Introduction: Paint a Concrete Rug

About: I am the monthly DIY/crafts writer for the Santa Cruz Sentinel. You can access an archive of all my columns at

A recent article in a gardening magazine inspired me to paint a rug on my concrete patio. We’re talking about a 25-year-old, roughly finished, stained from who knows what, and generally unattractive, garden patio. I chose a garden theme to my rug, and designed it around flower stencils I bought at a craft store.

Step 1: Supplies, Cleaning Concrete

What you need:

1 gallon white porch and floor paint
Large paint brush
2-ounce bottles of acrylic craft paint in a variety of colors
Stencil brushes
Blue painter’s tape
Tape measure
1 gallon clear concrete sealer
Large paint roller
1 audio book

Painting a concrete rug is a great opportunity to read a book. Borrow or download a good long book that you can listen to while painting. Start by cleaning the concrete with a pressure washer or garden hose. I also scrubbed the concrete with a brush and concrete cleaner (unless it’s a “green” version, keep this chemical away from plants and soil), although I’m not sure it made a big difference.

Step 2: Tape Outline and Prime Concrete

Tape off the perimeter of the rug with chalk and painter’s tape, keeping the sides straight and the corners square using a tape measure and L-square. A perfect rectangle will have matching diagonal measurements, but close is good enough. Paint inside the tape with two coats of white porch paint using a brush or roller, following the manufacturer’s directions for drying times.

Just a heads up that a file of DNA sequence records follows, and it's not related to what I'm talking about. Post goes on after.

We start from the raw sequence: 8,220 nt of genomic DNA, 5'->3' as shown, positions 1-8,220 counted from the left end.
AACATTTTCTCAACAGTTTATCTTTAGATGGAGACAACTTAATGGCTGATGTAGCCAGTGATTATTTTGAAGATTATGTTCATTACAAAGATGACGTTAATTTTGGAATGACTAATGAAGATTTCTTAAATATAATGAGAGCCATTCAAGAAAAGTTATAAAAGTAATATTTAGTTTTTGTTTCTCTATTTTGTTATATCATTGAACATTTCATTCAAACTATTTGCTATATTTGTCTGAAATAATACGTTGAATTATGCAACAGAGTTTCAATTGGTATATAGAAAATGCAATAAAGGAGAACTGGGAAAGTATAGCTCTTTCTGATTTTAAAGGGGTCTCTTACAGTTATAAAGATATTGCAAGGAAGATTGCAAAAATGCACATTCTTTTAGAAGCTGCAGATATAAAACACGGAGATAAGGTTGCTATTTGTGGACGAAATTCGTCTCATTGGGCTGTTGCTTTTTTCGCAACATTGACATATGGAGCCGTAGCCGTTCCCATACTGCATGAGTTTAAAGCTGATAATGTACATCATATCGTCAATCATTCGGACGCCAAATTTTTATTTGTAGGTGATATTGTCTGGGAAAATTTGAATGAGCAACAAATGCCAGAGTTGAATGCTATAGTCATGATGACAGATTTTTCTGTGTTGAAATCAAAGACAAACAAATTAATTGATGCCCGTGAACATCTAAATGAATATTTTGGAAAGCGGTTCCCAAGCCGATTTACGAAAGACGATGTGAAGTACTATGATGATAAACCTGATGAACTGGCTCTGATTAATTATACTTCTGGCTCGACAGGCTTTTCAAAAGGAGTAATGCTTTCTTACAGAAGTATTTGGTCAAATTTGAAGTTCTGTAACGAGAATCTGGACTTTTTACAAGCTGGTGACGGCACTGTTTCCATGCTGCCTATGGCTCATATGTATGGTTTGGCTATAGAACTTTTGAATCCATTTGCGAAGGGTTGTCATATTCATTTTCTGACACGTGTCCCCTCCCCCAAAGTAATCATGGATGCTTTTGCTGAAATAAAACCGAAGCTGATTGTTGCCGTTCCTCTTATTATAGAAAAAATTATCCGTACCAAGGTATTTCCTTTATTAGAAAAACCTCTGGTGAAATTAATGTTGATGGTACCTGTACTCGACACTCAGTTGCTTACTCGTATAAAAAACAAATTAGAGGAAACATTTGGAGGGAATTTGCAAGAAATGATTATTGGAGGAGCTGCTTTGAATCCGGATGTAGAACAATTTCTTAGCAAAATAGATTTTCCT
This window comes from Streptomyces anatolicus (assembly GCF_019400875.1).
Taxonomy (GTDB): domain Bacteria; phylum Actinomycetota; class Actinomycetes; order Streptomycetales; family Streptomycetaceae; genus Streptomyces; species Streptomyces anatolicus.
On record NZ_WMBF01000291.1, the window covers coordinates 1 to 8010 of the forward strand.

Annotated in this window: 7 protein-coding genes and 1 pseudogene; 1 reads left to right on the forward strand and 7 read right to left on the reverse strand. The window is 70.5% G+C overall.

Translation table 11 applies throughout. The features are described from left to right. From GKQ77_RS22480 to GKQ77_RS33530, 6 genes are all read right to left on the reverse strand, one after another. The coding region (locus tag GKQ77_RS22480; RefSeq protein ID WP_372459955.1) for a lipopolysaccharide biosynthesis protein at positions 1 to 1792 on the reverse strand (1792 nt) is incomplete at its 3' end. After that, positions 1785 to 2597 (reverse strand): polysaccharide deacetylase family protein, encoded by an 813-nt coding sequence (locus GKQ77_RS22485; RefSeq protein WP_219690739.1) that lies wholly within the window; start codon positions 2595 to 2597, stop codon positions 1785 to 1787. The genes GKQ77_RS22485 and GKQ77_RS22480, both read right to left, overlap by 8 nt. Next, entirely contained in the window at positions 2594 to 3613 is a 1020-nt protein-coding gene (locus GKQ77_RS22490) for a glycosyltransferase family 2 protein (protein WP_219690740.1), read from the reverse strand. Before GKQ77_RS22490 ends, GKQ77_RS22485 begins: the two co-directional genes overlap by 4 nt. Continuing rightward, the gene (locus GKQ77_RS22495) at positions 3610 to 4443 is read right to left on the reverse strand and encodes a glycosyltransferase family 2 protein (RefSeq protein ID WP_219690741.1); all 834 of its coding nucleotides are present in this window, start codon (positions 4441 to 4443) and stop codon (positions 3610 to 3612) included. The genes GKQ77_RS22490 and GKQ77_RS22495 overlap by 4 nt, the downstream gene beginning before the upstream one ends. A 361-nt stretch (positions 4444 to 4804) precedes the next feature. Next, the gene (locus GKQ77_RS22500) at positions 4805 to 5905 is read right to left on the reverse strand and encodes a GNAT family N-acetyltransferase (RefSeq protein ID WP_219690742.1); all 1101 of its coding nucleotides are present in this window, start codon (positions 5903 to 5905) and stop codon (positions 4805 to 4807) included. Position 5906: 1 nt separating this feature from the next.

Step 3: Sketch, Mark Sections, Paint

Sketch out the overall design of the rug on a piece of paper, keeping in mind the relative dimensions of the stencils you will be using. Use bands of colors around the outsides, and blocks of color in the center section.

Using blue painter’s tape, mark the borders of each color as you go. I used the edges of the stencils as guides to keep the tape lines straight and equidistant from the edges. Start on the outer edges and work towards the center. The tape can be removed after you paint a band or block, but allow paint to dry fully before taping over it for another section.

Step 4: Stencil Designs

Use the stencils to paint designs in the center of bands or blocks, dabbing color in with a stencil brush. Pour a small amount of paint into a plastic container and load paint brush sparingly for best results. Of course you also have the option of painting freehand. Don’t be too much of a perfectionist when painting on concrete—it’s impossible on this irregular surface. The overall effect will still be striking.

Step 5: Seal

Cover your rug with a plastic tarp to protect it from dirt and critters between painting sessions. Finish the rug with two coats of clear concrete sealer applied with a paint roller at a windless time of day. Then stand back and admire your patio transformation.

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